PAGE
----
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North Korea fired several short-range missiles from its east coast on Saturday, South Korea's military said, the first missile launch since 2017 as it steps up pressure against Washington after a failed nuclear summit.
The North fired an unidentified short-range missile from the city of Wonsan around 9am (local time), South Korea's Office of the Joint Chiefs of Staff said in a statement. The Office said it was conducting joint analysis with the United States.
Several missiles flew 70 kms to 200 kms, the Joint Chiefs of Staff said later.
The launch is the first since the North fired an intercontinental ballistic missile (ICBM) in November 2017, before declaring the building of its nuclear force complete and extending an olive branch to the South and the United States.
Its leader, Kim Jong Un, has vowed to no longer test nuclear weapons or ICBMs, but the North has conducted other weapons tests since then.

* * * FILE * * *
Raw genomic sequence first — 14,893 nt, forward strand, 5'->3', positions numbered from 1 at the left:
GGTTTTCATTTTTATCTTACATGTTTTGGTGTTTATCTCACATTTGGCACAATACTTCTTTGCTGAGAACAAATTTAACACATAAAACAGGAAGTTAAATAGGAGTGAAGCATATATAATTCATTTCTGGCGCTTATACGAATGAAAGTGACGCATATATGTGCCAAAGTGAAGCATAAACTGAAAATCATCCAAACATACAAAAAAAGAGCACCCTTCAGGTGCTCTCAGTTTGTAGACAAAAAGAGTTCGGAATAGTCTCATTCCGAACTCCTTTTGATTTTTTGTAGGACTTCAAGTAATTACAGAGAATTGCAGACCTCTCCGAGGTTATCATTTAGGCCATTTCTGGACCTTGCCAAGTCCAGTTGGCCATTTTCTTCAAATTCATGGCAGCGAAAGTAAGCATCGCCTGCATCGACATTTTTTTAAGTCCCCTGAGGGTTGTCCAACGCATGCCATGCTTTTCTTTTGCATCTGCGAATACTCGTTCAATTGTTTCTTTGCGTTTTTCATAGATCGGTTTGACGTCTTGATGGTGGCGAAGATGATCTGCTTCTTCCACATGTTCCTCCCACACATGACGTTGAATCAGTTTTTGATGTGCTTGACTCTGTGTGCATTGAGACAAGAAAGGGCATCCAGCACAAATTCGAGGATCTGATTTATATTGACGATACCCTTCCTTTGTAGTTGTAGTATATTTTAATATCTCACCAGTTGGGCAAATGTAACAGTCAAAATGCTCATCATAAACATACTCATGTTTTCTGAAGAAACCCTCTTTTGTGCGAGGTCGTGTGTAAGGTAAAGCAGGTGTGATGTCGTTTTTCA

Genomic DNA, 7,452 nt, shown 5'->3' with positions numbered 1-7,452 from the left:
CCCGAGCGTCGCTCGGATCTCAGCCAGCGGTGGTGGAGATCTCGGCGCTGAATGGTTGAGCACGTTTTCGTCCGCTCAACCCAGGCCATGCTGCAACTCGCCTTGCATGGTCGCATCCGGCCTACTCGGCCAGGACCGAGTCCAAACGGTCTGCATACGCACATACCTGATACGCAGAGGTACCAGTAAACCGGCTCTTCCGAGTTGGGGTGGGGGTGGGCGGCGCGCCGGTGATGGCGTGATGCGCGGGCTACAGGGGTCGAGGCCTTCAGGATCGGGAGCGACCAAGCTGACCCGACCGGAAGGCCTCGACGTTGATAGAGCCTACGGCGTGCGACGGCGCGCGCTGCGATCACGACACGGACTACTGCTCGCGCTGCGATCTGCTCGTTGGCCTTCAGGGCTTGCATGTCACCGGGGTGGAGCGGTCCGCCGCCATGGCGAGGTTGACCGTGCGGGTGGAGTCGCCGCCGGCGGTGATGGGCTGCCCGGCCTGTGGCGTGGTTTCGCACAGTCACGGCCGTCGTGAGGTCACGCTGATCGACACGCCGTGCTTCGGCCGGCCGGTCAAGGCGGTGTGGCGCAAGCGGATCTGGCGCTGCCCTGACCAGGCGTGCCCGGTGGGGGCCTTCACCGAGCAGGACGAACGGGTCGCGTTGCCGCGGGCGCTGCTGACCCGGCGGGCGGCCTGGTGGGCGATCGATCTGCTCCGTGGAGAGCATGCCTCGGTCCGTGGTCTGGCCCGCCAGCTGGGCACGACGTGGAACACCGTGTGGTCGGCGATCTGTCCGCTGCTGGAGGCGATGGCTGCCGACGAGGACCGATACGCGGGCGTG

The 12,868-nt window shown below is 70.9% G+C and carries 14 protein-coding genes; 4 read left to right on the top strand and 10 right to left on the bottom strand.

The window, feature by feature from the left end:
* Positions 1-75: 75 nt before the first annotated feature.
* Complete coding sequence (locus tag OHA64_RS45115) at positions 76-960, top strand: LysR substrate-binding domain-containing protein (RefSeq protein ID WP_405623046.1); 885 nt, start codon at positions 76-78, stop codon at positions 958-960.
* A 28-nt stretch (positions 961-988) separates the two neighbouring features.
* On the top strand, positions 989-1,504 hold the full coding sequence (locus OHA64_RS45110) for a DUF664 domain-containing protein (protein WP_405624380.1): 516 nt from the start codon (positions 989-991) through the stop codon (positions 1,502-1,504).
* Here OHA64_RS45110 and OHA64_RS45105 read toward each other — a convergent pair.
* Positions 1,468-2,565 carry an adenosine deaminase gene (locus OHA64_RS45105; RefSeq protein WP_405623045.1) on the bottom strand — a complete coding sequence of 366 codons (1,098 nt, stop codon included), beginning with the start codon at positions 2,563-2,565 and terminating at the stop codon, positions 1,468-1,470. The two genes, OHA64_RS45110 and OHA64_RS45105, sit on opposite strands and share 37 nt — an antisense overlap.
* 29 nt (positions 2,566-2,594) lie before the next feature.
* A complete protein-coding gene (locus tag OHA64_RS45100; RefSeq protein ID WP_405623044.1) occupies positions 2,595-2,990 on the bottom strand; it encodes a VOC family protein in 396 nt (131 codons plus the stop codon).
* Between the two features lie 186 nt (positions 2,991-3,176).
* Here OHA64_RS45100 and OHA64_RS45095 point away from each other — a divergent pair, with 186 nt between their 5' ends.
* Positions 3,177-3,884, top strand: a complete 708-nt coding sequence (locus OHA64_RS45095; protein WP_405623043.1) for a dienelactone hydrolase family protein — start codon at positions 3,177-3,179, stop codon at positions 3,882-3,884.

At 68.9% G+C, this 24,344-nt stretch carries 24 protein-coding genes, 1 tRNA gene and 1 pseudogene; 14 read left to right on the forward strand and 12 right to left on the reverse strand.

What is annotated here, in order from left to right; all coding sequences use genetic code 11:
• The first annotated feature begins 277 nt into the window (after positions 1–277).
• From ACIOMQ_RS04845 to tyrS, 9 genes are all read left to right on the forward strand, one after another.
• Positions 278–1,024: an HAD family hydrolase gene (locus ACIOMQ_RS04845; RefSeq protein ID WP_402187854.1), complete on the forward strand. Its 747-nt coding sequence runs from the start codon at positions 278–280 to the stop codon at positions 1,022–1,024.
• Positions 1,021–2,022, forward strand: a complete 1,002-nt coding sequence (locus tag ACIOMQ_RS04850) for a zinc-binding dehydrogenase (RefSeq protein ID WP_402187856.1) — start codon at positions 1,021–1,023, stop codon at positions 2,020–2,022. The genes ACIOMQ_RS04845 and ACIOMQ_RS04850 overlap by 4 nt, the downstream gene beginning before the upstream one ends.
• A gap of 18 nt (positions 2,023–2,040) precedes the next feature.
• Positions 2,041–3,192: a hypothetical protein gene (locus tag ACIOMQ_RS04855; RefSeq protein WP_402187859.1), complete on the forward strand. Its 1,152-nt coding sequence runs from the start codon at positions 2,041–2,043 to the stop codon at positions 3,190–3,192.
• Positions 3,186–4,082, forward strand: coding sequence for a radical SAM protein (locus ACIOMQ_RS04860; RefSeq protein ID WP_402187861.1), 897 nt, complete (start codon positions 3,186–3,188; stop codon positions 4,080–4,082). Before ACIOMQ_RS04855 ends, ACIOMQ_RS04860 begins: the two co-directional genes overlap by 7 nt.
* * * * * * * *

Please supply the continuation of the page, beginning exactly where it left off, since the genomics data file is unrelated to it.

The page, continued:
The missile firing, coming after the North's test of what it called a tactical weapons system, added to the pressure it has exerted on Washington in talks on ending the North's nuclear programme.
"It also seems clear that North Korea is angry over what appears to be a lack of flexibility in the Trump administration’s position on relieving sanctions, sticking to a policy of 'maximum pressure'," said Harry Kazianis at the Center for the National Interest, a think-tank.
Kim has held two summit meetings with US President Donald Trump, the second in February in Vietnam, but the two failed to make progress on ending the North's nuclear programme due to disagreement on weapons dismantlement and sanctions relief.